WARNING: Below is still a draft made from mental notes! Ask me if you need more information or check back soon (I promise).

Connections

6405 <-> CH341a

MISO<->MIOS (label error, should be MISO)

MOSI<->MOSI

CLK <-> CLK

CS <-> SS

GND <-> GND

First tried driving the the flash chip from VDD on ch341a but this was unsuccessful, no chip could be found, so the 6405 was hooked up to external 3.3v power supply with supply GND connected to GND on CH341a to align the ground potential between ch341a I/O supply and 6405 supply (important!).

Preparations

Machine being flashed

Update Embedded Controller

To get the latest ECP (Embedded Controller Program) from Lenovo (no free alternative exists) containing software for the MCU controlling low level hardware like battery charging/keyboard/backlight stuff you need to update the BIOS which also updates the ECP. Most recent version for X200 is “BIOS: 3.22 / ECP: 1.07“. This is not needed if you already have these versions on the machine, check current versions by pressing ThinkVantage during boot and choosing “Enter Setup”.

If your system has a Windows installation download and run the “BIOS Update Utility“executeable. Else you’ll need to get the “BIOS Update Bootable CD” and somehow get it on a CD and find a CD-ROM drive. Alternatively on a Linux system the CD file system can be extracted and added to Grub to be directly bootable. Below was done on an Ubuntu 16.04 system:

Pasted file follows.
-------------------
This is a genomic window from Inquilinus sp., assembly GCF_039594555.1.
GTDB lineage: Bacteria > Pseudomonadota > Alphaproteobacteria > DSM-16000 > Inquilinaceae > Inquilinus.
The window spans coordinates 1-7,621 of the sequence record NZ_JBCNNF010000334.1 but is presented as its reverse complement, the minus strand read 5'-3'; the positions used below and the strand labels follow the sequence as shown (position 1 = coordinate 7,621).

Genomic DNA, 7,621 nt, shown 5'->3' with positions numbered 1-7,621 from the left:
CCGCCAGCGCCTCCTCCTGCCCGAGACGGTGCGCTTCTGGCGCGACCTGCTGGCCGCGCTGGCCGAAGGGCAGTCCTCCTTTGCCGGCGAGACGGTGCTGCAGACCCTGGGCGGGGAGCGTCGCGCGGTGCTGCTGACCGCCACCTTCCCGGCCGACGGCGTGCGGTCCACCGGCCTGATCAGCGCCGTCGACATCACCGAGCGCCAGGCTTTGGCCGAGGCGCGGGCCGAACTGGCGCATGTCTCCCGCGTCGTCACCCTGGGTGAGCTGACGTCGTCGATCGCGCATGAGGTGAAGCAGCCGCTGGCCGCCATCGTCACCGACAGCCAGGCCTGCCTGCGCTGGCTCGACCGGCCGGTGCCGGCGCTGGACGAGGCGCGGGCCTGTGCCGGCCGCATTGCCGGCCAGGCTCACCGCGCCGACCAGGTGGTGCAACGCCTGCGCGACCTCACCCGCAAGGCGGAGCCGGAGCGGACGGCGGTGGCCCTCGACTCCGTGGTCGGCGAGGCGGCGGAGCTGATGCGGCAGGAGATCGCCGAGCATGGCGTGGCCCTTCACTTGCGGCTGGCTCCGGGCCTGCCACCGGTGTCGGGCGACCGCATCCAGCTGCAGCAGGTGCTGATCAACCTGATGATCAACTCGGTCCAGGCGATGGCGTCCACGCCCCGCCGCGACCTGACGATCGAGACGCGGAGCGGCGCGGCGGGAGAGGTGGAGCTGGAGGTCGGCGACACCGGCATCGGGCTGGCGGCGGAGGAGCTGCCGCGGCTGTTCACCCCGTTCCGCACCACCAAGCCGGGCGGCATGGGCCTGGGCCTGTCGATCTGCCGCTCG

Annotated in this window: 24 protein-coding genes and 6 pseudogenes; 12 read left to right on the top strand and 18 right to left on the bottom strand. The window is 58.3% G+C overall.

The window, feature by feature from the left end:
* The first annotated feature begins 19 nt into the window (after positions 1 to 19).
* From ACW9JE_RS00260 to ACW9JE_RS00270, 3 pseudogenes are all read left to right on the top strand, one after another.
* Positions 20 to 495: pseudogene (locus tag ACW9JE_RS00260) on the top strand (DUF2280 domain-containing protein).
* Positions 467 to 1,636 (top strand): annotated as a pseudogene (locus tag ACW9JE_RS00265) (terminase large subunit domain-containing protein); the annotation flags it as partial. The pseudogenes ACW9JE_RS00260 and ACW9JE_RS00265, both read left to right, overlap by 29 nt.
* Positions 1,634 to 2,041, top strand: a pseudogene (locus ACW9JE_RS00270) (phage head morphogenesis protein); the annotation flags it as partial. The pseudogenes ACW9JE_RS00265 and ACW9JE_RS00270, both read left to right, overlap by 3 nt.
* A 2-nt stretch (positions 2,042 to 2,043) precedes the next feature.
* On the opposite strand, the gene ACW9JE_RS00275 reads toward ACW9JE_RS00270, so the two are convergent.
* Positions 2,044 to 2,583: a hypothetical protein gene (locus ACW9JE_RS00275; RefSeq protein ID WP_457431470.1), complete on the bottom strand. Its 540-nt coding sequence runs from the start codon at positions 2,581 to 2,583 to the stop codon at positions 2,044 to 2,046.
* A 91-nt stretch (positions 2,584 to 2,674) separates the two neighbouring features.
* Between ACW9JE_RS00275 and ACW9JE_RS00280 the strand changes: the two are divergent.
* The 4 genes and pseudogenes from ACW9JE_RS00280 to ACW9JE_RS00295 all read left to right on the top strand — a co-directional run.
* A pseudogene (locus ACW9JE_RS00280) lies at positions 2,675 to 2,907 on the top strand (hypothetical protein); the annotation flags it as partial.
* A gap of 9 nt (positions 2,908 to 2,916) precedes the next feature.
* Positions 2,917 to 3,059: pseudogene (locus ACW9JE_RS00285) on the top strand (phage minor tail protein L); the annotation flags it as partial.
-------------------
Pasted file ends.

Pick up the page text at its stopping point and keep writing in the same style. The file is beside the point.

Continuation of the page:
$ sudo apt install genisoimage syslinux
$ wget -q https://download.lenovo.com/ibmdl/pub/pc/pccbbs/mobiles/6duj48us.iso
$ geteltorito 6duj48us.iso > 6duj48us.img
Booting catalog starts at sector: 20
Manufacturer of CD: NERO BURNING ROM
Image architecture: x86
Boot media type is: harddisk
El Torito image starts at sector 27 and has 75776 sector(s) of 512 Bytes
Image has been written to stdout ….
$ sudo cp 6duj48us.im /boot
$ sudo cp /usr/lib/syslinux/memdisk /boot
$ sudo nano /etc/grub.d/40_custom
<add lines below to the end of file, preserve the “exec tail…” line>
menuentry “BIOS Update” {
linux16 /memdisk
initrd16 /6duj48us.im
}
$ sudo update-grub

Reboot, press <left shift> key while booting to access Grub, choose BIOS Update menu entry and follow the Lenovo update procedure. To start flashing it requires both a connected power supply and also a working, non-exhausted battery (!) mounted in the machine. This is tiresome for owners of worn out batteries…

Some notes about the flashing process can be found in the documentation of a patch set for the Lenovo BIOS.